News Corp. Chairman Rupert Murdoch continued to spar Monday with foes of his proposed takeover of Dow Jones & Co. who have contended that he would compromise the journalistic integrity of the Wall Street Journal.
In a letter to members of the Bancroft family, which controls Journal parent Dow Jones, Murdoch wrote that “maintaining the heritage of independence and journalistic integrity” at the second-largest U.S. newspaper “would be of utmost importance to me and to News Corp.”
Murdoch also pledged to expand the premier business publication’s distribution overseas and to take a Bancroft representative onto the board of News Corp., the media company he controls with about 40% of the voting shares.
Interfering with Dow Jones news reporting, Murdoch wrote, would breach a long-nourished public trust and “would simply be bad business.”
The letter came two days ahead of a Dow Jones board meeting slated for Wednesday, where directors are expected to discuss the $5-billion offer made by News Corp. last month.
So far, questions about Murdoch’s independence have centered on his own record in China. Late last week, the Journal’s Pulitzer Prize-winning team of correspondents in the world’s most-populous country wrote to the Bancroft family to decry Murdoch’s “well-documented history of making editorial decisions in order to advance his business interests in China.”
The seven joint letter-writers cited a 2001 speech by Murdoch’s son James, who now runs News Corp.'s British Sky Broadcasting but at the time was an executive at Star TV, the company’s Asian satellite TV service.
James called the Falun Gong movement “dangerous” and an “apocalyptic cult,” echoing the Chinese government line, they wrote. At the time, he was accused of trying to cozy up to the government to further his business agenda.
Their letter follows the public denunciation of the proposed takeover by Jim Ottaway Jr., who owns 6.2% of Dow Jones shares. Ottaway, a former Journal publisher, accused Murdoch of supporting China’s human rights violations and of yielding to government censorship.
Another Journal Pulitzer winner in China sent an earlier letter protesting the proposed deal to the Bancrofts. Ian Johnson, who is now on a Nieman Foundation fellowship at Harvard, faulted Murdoch for taking the BBC off of a pay TV service aimed at the mainland because it was critical of China. Johnson also denounced News Corp.'s HarperCollins for backing out of publishing a book by the last British governor of Hong Kong, who had faulted Beijing in the past.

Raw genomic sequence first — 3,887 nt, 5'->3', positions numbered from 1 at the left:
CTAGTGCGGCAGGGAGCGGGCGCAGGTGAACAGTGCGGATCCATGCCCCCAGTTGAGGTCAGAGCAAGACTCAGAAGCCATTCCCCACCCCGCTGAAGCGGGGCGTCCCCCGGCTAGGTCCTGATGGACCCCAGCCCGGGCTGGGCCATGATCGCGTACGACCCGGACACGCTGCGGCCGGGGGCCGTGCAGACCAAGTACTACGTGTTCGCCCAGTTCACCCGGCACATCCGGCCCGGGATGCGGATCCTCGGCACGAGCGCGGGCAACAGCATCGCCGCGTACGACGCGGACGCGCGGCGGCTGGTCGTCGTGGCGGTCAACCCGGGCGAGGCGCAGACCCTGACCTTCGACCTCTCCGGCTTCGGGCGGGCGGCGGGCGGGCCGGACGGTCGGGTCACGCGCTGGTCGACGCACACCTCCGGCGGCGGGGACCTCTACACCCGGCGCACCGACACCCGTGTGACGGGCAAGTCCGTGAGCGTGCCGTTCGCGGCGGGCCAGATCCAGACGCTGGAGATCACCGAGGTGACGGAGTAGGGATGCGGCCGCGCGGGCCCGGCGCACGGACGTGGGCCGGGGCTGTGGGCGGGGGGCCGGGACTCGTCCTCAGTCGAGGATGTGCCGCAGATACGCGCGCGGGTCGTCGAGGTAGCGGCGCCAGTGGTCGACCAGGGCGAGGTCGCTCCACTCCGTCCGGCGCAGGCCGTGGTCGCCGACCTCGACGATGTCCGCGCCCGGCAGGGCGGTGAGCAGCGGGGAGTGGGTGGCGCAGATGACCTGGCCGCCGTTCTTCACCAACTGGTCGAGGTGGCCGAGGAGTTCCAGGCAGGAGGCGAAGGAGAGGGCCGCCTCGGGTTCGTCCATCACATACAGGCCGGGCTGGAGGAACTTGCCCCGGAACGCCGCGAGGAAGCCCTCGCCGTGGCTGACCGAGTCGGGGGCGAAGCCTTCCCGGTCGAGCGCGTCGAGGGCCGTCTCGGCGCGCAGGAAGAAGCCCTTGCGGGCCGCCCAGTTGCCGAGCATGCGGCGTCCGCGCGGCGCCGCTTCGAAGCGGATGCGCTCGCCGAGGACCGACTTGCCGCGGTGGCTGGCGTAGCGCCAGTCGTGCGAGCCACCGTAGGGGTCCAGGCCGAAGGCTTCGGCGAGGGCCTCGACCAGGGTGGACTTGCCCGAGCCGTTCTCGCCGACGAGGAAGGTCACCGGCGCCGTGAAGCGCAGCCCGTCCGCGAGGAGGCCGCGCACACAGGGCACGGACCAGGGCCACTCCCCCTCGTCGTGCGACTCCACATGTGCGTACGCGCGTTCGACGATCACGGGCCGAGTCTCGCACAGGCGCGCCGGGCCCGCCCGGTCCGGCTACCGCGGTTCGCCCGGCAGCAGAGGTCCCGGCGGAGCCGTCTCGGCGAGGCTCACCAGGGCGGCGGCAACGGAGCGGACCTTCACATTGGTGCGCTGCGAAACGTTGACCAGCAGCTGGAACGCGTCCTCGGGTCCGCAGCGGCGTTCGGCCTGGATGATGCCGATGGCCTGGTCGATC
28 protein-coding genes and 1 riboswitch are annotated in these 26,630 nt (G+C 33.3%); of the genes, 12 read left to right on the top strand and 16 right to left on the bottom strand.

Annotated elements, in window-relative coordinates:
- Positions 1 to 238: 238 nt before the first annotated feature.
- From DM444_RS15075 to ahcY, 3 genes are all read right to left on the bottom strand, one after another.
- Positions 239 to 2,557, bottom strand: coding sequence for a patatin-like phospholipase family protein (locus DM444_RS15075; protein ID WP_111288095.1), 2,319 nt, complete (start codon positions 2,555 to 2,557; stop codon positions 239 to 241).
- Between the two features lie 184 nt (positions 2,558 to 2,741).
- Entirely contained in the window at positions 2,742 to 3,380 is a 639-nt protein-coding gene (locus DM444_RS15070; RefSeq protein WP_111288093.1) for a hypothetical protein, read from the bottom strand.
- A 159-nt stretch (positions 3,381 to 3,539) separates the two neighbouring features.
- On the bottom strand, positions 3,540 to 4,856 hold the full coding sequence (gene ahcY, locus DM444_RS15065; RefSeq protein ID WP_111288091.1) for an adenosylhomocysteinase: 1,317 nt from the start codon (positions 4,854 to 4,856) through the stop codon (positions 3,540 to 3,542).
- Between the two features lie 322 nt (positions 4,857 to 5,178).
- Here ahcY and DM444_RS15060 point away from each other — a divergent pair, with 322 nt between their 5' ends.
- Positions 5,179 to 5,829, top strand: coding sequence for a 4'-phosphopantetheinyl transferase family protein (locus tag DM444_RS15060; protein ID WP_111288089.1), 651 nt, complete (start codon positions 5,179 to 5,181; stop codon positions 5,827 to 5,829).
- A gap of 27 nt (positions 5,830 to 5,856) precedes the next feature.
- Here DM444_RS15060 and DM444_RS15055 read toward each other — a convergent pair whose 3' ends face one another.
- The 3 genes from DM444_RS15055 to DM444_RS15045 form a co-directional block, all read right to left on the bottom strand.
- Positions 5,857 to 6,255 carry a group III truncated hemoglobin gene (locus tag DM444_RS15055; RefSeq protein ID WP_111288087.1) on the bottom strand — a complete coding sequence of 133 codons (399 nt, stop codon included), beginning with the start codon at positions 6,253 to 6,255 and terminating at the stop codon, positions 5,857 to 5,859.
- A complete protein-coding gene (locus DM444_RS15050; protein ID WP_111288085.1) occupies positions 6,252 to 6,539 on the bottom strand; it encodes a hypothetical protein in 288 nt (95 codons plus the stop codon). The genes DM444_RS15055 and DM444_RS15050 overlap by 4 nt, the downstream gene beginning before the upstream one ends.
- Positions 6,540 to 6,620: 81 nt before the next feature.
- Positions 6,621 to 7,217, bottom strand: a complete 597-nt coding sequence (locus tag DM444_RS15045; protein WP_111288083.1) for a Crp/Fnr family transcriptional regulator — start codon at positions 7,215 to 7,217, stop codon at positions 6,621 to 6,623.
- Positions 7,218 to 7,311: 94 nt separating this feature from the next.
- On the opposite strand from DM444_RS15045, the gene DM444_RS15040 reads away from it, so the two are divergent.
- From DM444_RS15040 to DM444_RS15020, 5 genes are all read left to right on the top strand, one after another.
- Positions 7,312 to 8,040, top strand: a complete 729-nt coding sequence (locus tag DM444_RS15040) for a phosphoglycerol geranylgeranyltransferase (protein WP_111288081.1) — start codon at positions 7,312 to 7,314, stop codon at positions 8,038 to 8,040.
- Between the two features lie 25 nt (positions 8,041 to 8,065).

In response to Ottaway’s criticisms of Murdoch’s editorial practices, one of Murdoch’s top editors sent a letter Friday to the former publisher defending his boss’ integrity. Times of London Editor Robert Thomson included editorials by his paper that had been critical of China’s current regime.
Johnson said in an interview that it was relatively easy to be hard on China now because outside media were limited there.
“What I would be more worried about is five years down the road, when they open up and they want to know are you friend to China or not a friend?” Johnson said. Murdoch, he said, “would be willing to subvert the integrity of the paper to do a deal.”
One previous blowup over the Times of London’s China coverage came in March 1998, when veteran Hong Kong correspondent Jonathan Mirsky, then writing for the Times on retainer, accused his employer of kowtowing to the Chinese government.
“The Times has simply decided, because of Murdoch’s interests, not to cover China in a serious way,” Mirsky said at what was supposed to have been an off-the-record session with other journalists. His comments made it onto the Internet and then into several British papers.
Peter Stothard, then editor of the Times, vehemently denied the charge, saying: “I have never taken an editorial decision to suit Mr. Murdoch’s interests. Nor have I ever been asked to.” Days later, Mirsky quit the paper.
In an interview last week, Mirsky said that after May 1997, when Stothard went to Beijing to meet China’s vice premier, the Times sharply curtailed publication of Mirsky’s articles in the lead up to the July 1, 1997, handover of Hong Kong to China.
“When Murdoch wants to interfere, he will,” Mirsky said. “If there’s supposed to be a China wall [separating corporate executives from editorial decisions], he’ll ignore it.”